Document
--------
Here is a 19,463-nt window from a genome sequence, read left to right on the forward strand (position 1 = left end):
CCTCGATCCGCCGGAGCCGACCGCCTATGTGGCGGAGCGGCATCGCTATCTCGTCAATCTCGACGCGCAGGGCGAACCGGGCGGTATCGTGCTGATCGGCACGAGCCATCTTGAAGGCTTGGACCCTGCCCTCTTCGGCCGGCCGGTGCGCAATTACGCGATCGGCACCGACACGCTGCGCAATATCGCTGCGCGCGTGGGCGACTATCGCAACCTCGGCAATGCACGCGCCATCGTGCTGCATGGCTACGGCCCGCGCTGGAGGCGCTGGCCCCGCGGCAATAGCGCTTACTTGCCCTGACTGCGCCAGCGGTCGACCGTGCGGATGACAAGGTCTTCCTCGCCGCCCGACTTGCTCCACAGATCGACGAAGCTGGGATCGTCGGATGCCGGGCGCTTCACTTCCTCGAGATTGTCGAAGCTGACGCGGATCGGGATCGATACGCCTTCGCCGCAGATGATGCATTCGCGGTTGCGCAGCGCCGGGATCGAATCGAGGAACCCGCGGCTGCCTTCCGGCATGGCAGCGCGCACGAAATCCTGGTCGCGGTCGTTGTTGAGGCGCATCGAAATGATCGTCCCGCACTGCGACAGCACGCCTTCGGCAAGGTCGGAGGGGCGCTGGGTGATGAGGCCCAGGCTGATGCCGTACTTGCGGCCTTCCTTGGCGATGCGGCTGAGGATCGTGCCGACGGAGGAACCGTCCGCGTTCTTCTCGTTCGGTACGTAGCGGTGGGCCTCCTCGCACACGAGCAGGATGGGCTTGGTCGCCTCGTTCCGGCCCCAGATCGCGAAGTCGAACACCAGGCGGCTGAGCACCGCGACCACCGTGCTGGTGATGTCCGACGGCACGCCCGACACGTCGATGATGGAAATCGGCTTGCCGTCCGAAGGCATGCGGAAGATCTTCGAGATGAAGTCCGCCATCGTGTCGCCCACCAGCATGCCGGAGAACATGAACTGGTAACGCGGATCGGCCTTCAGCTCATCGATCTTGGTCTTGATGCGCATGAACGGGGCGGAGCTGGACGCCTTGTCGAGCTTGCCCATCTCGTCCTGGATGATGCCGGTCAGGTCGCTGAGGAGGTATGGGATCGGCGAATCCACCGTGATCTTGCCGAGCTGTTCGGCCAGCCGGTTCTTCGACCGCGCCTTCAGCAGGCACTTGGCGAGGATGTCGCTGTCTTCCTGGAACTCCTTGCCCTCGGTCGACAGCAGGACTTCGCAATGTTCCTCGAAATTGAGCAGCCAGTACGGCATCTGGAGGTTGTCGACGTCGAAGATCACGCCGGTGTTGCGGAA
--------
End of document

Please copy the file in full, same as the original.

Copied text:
Here is a 19,463-nt window from a genome sequence, read left to right on the forward strand (position 1 = left end):
CCTCGATCCGCCGGAGCCGACCGCCTATGTGGCGGAGCGGCATCGCTATCTCGTCAATCTCGACGCGCAGGGCGAACCGGGCGGTATCGTGCTGATCGGCACGAGCCATCTTGAAGGCTTGGACCCTGCCCTCTTCGGCCGGCCGGTGCGCAATTACGCGATCGGCACCGACACGCTGCGCAATATCGCTGCGCGCGTGGGCGACTATCGCAACCTCGGCAATGCACGCGCCATCGTGCTGCATGGCTACGGCCCGCGCTGGAGGCGCTGGCCCCGCGGCAATAGCGCTTACTTGCCCTGACTGCGCCAGCGGTCGACCGTGCGGATGACAAGGTCTTCCTCGCCGCCCGACTTGCTCCACAGATCGACGAAGCTGGGATCGTCGGATGCCGGGCGCTTCACTTCCTCGAGATTGTCGAAGCTGACGCGGATCGGGATCGATACGCCTTCGCCGCAGATGATGCATTCGCGGTTGCGCAGCGCCGGGATCGAATCGAGGAACCCGCGGCTGCCTTCCGGCATGGCAGCGCGCACGAAATCCTGGTCGCGGTCGTTGTTGAGGCGCATCGAAATGATCGTCCCGCACTGCGACAGCACGCCTTCGGCAAGGTCGGAGGGGCGCTGGGTGATGAGGCCCAGGCTGATGCCGTACTTGCGGCCTTCCTTGGCGATGCGGCTGAGGATCGTGCCGACGGAGGAACCGTCCGCGTTCTTCTCGTTCGGTACGTAGCGGTGGGCCTCCTCGCACACGAGCAGGATGGGCTTGGTCGCCTCGTTCCGGCCCCAGATCGCGAAGTCGAACACCAGGCGGCTGAGCACCGCGACCACCGTGCTGGTGATGTCCGACGGCACGCCCGACACGTCGATGATGGAAATCGGCTTGCCGTCCGAAGGCATGCGGAAGATCTTCGAGATGAAGTCCGCCATCGTGTCGCCCACCAGCATGCCGGAGAACATGAACTGGTAACGCGGATCGGCCTTCAGCTCATCGATCTTGGTCTTGATGCGCATGAACGGGGCGGAGCTGGACGCCTTGTCGAGCTTGCCCATCTCGTCCTGGATGATGCCGGTCAGGTCGCTGAGGAGGTATGGGATCGGCGAATCCACCGTGATCTTGCCGAGCTGTTCGGCCAGCCGGTTCTTCGACCGCGCCTTCAGCAGGCACTTGGCGAGGATGTCGCTGTCTTCCTGGAACTCCTTGCCCTCGGTCGACAGCAGGACTTCGCAATGTTCCTCGAAATTGAGCAGCCAGTACGGCATCTGGAGGTTGTCGACGTCGAAGATCACGCCGGTGTTGCGGAA